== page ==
Category Archives: Retail Group
An S Corporation Shareholder and an Officer or Employee? Avoid IRS Scrutiny with Reasonable Compensation
Work and play are pretty much the same thing, according to Mark Twain — just under different circumstances.
Work you get paid for. Or you should. And if you’re an S corporation shareholder who also works in the business (providing anything other than minimal services), the IRS will see that you do.
IRS rules require that you receive reasonable compensation for your work. Reasonable compensation in this context is wage income, not distributions or other nonwage payments. In other words, a reasonable (continue reading…)
Know How Long to Keep Those Digital or Paper Documents? Record Retention Guidelines for People, Businesses and Not-for-Profits
When it comes to saving things, there are really two kinds of people: Those who tend to save everything, forever. And those who throw it all away or delete it at the earliest possible moment — and sometimes before.
The same is often true for businesses and not-for-profit organizations. They can save too little or too much, for too long or not long enough.
So, when it comes to digital and paper records, which documents should you keep and for how long?
Although (continue reading…)
Claiming a Small Business Health Care Tax Credit? Estimator Tool Can Help Determine If You’re Eligible and For How Much
Need help in providing your employees with health care?
You may be eligible for a federal small business health care credit through December 31, 2013.
For-profit and not-for-profit organizations must satisfy three requirements to be eligible: fewer than 25 full-time-equivalent employees, average wages of less than $50,000 and a qualifying arrangement for employee health insurance coverage.
If you’re a qualifying for-profit business, the maximum credit is 35 percent of your share of the premiums for your employees. If you’re a not-for-profit organization, you (continue reading…)
It’s tempting. You could really use some inexpensive—perhaps even free—help this summer.
Given the state of the job market, you can no-doubt find an unemployed college student, recent grad or career changer that would welcome an internship for the work experience.
Seems like a fair trade.
But what can you legitimately offer interns? Are you required to pay the prevailing minimum wage, or are unpaid internships really legal? And if they are, why are employers—including the Hearst Corporation, Elite Model Management, Fox Searchlight (continue reading…)
James has worked with a young technology company almost from its inception. Initially the company was one of many clients.
Gradually, James spent more and more time working there and less on projects for other clients. Eventually, he was on-site pretty much every day and only rarely accepted small consulting jobs he could complete evenings and weekends.
Is James still a self-employed consultant? Or, from the perspective of the IRS, has he actually become an employee of the company?
The distinction between an employee (continue reading…)
For some time, for-profit business and not-for-profit organizations that hire qualified veterans and certain members of other targeted groups have been eligible for a federal Work Opportunity Tax Credit (WOTC).
However, the credit for veterans expired at the end of 2012 and for targeted non-veterans at the end of 2011.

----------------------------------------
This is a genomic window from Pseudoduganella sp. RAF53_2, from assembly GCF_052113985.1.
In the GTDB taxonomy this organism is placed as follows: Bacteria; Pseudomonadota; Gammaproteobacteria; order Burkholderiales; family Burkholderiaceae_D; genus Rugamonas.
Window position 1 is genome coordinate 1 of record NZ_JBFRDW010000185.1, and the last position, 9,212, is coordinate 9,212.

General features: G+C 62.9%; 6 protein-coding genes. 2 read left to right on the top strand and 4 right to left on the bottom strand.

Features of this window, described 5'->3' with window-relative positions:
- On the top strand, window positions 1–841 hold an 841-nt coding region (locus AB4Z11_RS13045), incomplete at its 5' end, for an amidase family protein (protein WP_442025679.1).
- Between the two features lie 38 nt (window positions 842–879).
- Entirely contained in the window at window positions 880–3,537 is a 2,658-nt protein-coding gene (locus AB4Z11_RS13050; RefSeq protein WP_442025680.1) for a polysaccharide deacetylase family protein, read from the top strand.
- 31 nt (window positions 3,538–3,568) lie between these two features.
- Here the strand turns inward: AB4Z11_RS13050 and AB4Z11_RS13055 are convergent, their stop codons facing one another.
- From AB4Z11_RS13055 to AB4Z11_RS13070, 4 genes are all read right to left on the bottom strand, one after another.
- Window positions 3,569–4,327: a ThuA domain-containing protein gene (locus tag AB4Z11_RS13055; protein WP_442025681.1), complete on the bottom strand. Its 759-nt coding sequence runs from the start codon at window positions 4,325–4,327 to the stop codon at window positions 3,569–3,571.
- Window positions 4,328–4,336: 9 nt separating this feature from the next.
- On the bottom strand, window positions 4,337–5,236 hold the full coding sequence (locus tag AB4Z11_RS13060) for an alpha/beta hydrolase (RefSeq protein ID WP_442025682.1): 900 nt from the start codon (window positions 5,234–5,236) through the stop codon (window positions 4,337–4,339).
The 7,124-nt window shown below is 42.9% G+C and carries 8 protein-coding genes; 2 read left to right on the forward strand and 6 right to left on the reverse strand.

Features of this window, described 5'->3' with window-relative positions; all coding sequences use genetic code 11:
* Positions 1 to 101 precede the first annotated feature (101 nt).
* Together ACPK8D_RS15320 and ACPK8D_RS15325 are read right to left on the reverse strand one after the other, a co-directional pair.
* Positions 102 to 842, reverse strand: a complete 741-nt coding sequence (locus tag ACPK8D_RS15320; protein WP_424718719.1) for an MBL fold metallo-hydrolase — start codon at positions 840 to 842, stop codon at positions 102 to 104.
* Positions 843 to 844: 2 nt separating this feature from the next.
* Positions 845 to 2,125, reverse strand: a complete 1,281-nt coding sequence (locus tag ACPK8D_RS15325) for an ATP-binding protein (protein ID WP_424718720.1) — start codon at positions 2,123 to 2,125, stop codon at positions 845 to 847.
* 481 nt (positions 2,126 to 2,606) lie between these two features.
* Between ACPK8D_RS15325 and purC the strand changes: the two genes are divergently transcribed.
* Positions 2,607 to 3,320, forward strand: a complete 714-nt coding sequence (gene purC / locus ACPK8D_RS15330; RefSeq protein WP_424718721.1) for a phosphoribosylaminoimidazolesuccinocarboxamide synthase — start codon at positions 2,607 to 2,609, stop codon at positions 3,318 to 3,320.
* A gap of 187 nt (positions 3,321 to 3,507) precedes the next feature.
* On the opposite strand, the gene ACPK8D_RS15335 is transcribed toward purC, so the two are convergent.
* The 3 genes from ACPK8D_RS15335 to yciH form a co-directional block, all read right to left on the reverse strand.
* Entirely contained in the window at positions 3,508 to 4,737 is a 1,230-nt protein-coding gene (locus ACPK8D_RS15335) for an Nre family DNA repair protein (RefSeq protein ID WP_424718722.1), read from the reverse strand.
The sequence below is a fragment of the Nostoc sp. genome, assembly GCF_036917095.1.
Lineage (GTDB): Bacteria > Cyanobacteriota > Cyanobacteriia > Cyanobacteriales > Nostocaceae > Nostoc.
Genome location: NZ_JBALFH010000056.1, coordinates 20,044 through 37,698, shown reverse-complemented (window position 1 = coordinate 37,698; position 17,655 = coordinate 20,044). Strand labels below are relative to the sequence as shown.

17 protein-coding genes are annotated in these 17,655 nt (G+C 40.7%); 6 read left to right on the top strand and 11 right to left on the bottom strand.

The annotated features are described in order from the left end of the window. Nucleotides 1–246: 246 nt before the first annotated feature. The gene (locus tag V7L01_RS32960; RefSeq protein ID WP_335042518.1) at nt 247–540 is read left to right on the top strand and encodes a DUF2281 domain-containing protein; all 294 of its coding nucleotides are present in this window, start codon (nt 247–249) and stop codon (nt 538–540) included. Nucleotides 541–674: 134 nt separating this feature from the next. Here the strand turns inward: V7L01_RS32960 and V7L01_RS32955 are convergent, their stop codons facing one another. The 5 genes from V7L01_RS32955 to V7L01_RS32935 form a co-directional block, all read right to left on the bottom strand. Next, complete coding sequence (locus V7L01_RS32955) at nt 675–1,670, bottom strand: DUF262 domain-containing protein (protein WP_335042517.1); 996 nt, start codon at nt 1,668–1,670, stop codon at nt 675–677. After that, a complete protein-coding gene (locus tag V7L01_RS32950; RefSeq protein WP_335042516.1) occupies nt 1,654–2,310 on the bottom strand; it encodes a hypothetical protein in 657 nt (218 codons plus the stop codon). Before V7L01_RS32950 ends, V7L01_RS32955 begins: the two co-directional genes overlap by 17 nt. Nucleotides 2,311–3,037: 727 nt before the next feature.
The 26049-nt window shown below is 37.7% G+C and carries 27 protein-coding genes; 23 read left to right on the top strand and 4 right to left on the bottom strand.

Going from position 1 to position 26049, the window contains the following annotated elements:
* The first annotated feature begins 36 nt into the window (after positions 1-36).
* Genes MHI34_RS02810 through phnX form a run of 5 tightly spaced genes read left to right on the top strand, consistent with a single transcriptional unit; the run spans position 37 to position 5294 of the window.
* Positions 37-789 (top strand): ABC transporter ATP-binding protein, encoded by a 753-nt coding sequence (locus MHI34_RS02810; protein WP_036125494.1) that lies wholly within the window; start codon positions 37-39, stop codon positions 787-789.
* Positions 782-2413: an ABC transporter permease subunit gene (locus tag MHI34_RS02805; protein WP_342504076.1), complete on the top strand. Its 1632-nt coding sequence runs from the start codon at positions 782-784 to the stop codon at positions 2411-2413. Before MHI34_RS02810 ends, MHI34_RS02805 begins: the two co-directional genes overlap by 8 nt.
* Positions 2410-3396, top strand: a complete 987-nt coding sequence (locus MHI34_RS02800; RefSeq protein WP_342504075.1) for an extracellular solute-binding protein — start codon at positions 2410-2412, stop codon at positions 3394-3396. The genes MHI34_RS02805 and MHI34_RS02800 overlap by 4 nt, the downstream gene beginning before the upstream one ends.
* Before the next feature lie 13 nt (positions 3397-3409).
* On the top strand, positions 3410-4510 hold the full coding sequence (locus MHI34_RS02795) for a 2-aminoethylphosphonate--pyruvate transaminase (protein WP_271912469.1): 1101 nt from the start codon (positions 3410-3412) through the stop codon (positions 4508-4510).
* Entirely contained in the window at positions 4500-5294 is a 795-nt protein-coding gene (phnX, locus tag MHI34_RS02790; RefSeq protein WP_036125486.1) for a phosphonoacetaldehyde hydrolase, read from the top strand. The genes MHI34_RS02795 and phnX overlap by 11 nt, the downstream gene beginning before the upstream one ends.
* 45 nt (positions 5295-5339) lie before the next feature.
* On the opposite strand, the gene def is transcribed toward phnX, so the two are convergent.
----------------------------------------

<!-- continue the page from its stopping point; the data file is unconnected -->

The American Taxpayer Relief Act, signed into law in January of 2013, retroactively extended the WOTC through December 31, 2013 for veterans and targeted non-veterans.
Because of the retroactive nature of this extension, (continue reading…)
The U.S. Citizenship and Immigration Service (USCIS) has updated Form I-9, used to verify the identity and employment authorization of persons hired in the U.S.
The new I-9 Employment Eligibility Verification form, version date 03/08/2013, can be used immediately for new hires and verifications, but must be used after May 7 when older versions are no longer accepted.
Existing I-9 forms for current employees do not have to be updated for the version change.
You can download an English and/or a Spanish version (continue reading…)
Selling to Out-of-State Buyers? What You Need to Know about Washington’s Nonresident Sales Tax Exemption
Sometimes a little knowledge is a good thing. Then there are those times it can get you into trouble.
For many retailers, Washington State’s nonresident sales tax exemption is a prime example. It may seem simple: You don’t collect retail sales tax if the buyer isn’t a Washington resident.
Unfortunately, the rules are more restrictive than that and there are many exceptions.
It’s important that sellers understand and properly apply the rules. If they provide retail sales tax exemptions to ineligible buyers, they are (continue reading…)
Uncertainty ends, at least when it comes to federal taxes. And it was a real cliff-hanger, if you’ll pardon the pun.
As of December 31, 2012, U.S. taxpayers faced significant increases in federal income, estate and gift taxes for 2013 as a result of Congressional inaction.
Then, on January 1, 2013, Congress passed the American Taxpayer Relief Act of 2012 (the Act) which President Obama signed into law on January 2.
The Act reduces income tax rates for the majority of Americans, as (continue reading…)
Some things you just have to do right the first time, or you risk locking in problems and limiting potential.
Choosing the right entity for your new venture—whether LLC, partnership, S corporation or C corporation—is one of those things.
To raise money from venture capitalists or institutional investors, you pretty much need to be a C corporation. If you want limited liability, don’t form a general partnership. If you want to both own and be employed by your business—or compensate employees with (continue reading…)